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Abstract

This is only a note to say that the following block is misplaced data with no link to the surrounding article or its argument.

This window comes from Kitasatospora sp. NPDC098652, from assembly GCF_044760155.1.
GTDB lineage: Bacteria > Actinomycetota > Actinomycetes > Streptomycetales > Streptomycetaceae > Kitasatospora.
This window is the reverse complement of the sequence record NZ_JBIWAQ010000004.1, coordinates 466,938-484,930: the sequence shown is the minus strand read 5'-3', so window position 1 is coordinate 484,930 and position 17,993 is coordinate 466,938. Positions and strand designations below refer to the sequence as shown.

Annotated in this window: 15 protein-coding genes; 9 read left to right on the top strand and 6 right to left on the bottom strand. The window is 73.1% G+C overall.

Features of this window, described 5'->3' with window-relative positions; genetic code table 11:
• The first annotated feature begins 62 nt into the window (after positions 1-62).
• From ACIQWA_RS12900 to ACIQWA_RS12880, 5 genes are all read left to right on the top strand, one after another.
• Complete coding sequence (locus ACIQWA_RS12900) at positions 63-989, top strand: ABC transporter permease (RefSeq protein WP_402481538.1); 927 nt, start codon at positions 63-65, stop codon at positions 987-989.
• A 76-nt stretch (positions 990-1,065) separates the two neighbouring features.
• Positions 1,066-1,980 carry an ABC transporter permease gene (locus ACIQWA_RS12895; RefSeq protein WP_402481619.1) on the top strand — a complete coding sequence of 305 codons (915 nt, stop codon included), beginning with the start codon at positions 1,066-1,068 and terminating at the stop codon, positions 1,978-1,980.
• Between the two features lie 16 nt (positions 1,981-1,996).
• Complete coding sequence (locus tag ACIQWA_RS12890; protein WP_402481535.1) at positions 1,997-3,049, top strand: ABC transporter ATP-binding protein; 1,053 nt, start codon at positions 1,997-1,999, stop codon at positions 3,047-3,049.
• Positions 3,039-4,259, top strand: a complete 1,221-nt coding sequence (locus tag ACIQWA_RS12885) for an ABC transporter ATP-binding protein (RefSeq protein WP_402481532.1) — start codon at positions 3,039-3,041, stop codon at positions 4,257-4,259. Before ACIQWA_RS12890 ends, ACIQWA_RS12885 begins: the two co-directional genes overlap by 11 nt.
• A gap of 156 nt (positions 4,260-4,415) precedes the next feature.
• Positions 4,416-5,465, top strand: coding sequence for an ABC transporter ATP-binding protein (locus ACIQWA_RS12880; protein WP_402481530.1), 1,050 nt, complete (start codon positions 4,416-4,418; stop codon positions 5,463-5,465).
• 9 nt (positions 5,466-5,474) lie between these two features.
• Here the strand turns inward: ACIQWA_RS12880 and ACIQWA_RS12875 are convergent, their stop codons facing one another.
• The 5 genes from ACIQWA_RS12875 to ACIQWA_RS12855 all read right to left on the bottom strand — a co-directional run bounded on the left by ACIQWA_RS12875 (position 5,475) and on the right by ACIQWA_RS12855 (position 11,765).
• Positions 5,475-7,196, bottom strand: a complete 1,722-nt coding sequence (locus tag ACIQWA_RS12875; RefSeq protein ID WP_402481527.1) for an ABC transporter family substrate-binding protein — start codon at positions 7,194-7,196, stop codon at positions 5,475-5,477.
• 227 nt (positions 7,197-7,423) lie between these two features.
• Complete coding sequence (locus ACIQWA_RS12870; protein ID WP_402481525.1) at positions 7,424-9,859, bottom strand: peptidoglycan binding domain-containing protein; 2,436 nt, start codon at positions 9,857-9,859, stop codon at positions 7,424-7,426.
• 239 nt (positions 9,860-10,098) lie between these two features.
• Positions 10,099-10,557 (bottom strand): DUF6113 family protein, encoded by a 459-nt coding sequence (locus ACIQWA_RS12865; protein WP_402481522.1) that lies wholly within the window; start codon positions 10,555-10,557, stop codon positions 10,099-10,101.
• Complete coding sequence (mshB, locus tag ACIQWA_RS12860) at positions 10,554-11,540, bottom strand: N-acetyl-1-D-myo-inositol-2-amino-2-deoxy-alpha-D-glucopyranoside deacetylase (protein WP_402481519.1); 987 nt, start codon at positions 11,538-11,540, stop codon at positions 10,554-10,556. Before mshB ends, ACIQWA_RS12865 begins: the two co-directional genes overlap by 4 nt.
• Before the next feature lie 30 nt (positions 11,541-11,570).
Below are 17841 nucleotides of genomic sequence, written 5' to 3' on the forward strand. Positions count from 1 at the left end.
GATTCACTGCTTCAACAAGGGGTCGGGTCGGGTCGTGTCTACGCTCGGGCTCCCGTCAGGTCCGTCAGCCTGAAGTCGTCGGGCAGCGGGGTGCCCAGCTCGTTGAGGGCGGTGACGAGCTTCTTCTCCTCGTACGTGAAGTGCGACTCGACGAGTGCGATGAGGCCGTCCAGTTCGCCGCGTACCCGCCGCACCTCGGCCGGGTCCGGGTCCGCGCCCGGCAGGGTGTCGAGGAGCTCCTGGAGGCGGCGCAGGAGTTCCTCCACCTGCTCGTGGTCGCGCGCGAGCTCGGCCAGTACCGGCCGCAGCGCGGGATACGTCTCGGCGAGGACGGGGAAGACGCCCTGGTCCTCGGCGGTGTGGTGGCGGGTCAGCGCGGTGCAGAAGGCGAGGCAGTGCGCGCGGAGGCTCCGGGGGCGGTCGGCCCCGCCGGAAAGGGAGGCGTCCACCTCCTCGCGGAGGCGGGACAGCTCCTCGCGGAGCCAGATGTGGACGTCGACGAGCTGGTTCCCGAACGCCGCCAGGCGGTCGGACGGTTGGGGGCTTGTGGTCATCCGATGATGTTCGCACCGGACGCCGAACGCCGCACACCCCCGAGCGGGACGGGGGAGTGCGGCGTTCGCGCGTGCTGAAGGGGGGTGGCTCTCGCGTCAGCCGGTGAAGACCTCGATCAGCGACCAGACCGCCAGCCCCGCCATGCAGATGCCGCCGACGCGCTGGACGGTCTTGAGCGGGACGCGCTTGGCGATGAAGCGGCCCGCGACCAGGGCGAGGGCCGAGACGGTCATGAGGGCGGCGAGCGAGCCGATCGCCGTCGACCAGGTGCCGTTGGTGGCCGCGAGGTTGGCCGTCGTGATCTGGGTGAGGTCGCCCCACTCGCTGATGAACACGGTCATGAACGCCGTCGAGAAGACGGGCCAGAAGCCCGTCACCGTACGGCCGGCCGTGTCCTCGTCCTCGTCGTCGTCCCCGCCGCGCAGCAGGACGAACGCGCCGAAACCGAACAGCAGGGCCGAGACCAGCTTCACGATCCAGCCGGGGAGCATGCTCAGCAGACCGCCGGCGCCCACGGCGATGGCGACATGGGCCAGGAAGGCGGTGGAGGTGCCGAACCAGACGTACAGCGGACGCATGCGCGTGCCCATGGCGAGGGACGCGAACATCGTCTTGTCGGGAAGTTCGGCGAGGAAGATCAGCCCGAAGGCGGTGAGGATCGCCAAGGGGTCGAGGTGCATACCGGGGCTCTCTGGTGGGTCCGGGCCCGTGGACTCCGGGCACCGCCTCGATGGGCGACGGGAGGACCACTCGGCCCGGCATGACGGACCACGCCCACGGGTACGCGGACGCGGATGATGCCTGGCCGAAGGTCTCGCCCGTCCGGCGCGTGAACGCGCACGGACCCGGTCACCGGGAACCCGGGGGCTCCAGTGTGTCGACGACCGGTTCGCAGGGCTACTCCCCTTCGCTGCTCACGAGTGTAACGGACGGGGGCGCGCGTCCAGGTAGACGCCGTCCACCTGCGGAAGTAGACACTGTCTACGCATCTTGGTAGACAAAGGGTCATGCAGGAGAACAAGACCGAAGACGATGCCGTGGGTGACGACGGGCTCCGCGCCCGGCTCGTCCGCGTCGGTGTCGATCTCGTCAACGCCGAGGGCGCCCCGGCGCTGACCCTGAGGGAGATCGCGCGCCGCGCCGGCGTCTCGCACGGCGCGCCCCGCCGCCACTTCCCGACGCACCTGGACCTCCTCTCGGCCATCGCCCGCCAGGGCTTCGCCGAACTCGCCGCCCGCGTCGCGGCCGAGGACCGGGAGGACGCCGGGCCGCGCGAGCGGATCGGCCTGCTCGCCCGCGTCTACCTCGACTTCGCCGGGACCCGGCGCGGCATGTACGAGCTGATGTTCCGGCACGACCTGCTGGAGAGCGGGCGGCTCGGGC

Trade policy uncertainty has skyrocketed in recent years with rising trade tensions between the US and China. In this paper, I empirically investigate how trade policy uncertainty (TPU) influences firms' lobbying and investment decisions, and how these decisions can potentially complement each other. Using a difference-in-differences design leveraging firms' differential exposure to trade with China and the timing of China's entry to the WTO in the early 2000s, I find that firms more exposed to trade with China have significantly higher trade-related lobbying expenditures in the years prior to China's WTO entry. I construct a newspaper-based index of US-China trade policy uncertainty to isolate uncertainty effects and again find positive lobbying responses. When these two forces are considered simultaneously, the increased level shift in lobbying during the pre-period outweighs the response to trade policy uncertainty. Various breakdowns of this result show evidence of response heterogeneity supporting the role of competition in lobbying. I also find significant negative investment responses to changes in the uncertainty index. Lastly, I present evidence showing that although lobbying can theoretically complement investment by counteracting the negative real option effects of uncertainty, other forces mute this response. Lobbying serves to build political capital that can be used to both increase the probability of positive policy outcomes for firms and protect the firms in the case of a negative outcome but also can take away resources from investment and allow other non-lobbying firms to free-ride.

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